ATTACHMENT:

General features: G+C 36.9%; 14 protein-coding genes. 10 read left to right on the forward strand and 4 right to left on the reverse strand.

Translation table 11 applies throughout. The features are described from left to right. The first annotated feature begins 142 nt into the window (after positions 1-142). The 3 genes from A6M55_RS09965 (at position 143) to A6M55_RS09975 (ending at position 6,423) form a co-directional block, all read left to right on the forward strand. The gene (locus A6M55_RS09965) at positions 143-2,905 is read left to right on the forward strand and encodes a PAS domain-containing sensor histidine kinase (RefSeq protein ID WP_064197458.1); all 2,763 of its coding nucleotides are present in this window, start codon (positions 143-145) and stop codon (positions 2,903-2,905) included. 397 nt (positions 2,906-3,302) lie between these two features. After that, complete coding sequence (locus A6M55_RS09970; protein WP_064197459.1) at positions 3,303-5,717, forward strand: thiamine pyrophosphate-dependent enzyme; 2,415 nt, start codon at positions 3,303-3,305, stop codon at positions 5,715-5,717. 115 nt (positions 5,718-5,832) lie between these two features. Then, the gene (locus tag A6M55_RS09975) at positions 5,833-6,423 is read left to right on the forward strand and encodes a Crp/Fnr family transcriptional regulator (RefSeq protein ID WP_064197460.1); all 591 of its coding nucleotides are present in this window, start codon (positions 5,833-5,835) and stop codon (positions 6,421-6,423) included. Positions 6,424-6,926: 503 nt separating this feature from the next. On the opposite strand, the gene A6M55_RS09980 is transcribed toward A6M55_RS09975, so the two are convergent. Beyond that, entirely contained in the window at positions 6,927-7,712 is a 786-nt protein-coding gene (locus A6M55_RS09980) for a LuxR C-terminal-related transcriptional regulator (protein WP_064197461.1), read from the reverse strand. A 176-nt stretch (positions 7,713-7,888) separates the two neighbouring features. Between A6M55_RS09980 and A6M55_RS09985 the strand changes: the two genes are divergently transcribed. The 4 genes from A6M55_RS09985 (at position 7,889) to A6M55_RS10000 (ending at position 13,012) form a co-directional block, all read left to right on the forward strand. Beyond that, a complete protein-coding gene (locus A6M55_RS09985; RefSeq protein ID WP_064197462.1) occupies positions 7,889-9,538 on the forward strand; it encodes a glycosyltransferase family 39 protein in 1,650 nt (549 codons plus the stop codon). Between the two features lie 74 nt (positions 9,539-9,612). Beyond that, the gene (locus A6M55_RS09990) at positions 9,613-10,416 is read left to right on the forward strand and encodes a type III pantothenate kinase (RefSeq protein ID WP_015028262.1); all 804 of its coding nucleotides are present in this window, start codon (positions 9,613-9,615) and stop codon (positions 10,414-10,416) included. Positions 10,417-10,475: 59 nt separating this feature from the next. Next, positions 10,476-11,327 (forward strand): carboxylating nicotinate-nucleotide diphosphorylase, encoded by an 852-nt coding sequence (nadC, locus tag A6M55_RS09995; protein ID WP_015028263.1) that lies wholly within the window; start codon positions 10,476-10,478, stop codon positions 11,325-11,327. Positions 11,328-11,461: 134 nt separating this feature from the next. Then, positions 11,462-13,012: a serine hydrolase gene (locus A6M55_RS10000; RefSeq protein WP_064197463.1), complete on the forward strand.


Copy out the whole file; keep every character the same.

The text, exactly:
General features: G+C 36.9%; 14 protein-coding genes. 10 read left to right on the forward strand and 4 right to left on the reverse strand.

Translation table 11 applies throughout. The features are described from left to right. The first annotated feature begins 142 nt into the window (after positions 1-142). The 3 genes from A6M55_RS09965 (at position 143) to A6M55_RS09975 (ending at position 6,423) form a co-directional block, all read left to right on the forward strand. The gene (locus A6M55_RS09965) at positions 143-2,905 is read left to right on the forward strand and encodes a PAS domain-containing sensor histidine kinase (RefSeq protein ID WP_064197458.1); all 2,763 of its coding nucleotides are present in this window, start codon (positions 143-145) and stop codon (positions 2,903-2,905) included. 397 nt (positions 2,906-3,302) lie between these two features. After that, complete coding sequence (locus A6M55_RS09970; protein WP_064197459.1) at positions 3,303-5,717, forward strand: thiamine pyrophosphate-dependent enzyme; 2,415 nt, start codon at positions 3,303-3,305, stop codon at positions 5,715-5,717. 115 nt (positions 5,718-5,832) lie between these two features. Then, the gene (locus tag A6M55_RS09975) at positions 5,833-6,423 is read left to right on the forward strand and encodes a Crp/Fnr family transcriptional regulator (RefSeq protein ID WP_064197460.1); all 591 of its coding nucleotides are present in this window, start codon (positions 5,833-5,835) and stop codon (positions 6,421-6,423) included. Positions 6,424-6,926: 503 nt separating this feature from the next. On the opposite strand, the gene A6M55_RS09980 is transcribed toward A6M55_RS09975, so the two are convergent. Beyond that, entirely contained in the window at positions 6,927-7,712 is a 786-nt protein-coding gene (locus A6M55_RS09980) for a LuxR C-terminal-related transcriptional regulator (protein WP_064197461.1), read from the reverse strand. A 176-nt stretch (positions 7,713-7,888) separates the two neighbouring features. Between A6M55_RS09980 and A6M55_RS09985 the strand changes: the two genes are divergently transcribed. The 4 genes from A6M55_RS09985 (at position 7,889) to A6M55_RS10000 (ending at position 13,012) form a co-directional block, all read left to right on the forward strand. Beyond that, a complete protein-coding gene (locus A6M55_RS09985; RefSeq protein ID WP_064197462.1) occupies positions 7,889-9,538 on the forward strand; it encodes a glycosyltransferase family 39 protein in 1,650 nt (549 codons plus the stop codon). Between the two features lie 74 nt (positions 9,539-9,612). Beyond that, the gene (locus A6M55_RS09990) at positions 9,613-10,416 is read left to right on the forward strand and encodes a type III pantothenate kinase (RefSeq protein ID WP_015028262.1); all 804 of its coding nucleotides are present in this window, start codon (positions 9,613-9,615) and stop codon (positions 10,414-10,416) included. Positions 10,417-10,475: 59 nt separating this feature from the next. Next, positions 10,476-11,327 (forward strand): carboxylating nicotinate-nucleotide diphosphorylase, encoded by an 852-nt coding sequence (nadC, locus tag A6M55_RS09995; protein ID WP_015028263.1) that lies wholly within the window; start codon positions 10,476-10,478, stop codon positions 11,325-11,327. Positions 11,328-11,461: 134 nt separating this feature from the next. Then, positions 11,462-13,012: a serine hydrolase gene (locus A6M55_RS10000; RefSeq protein WP_064197463.1), complete on the forward strand.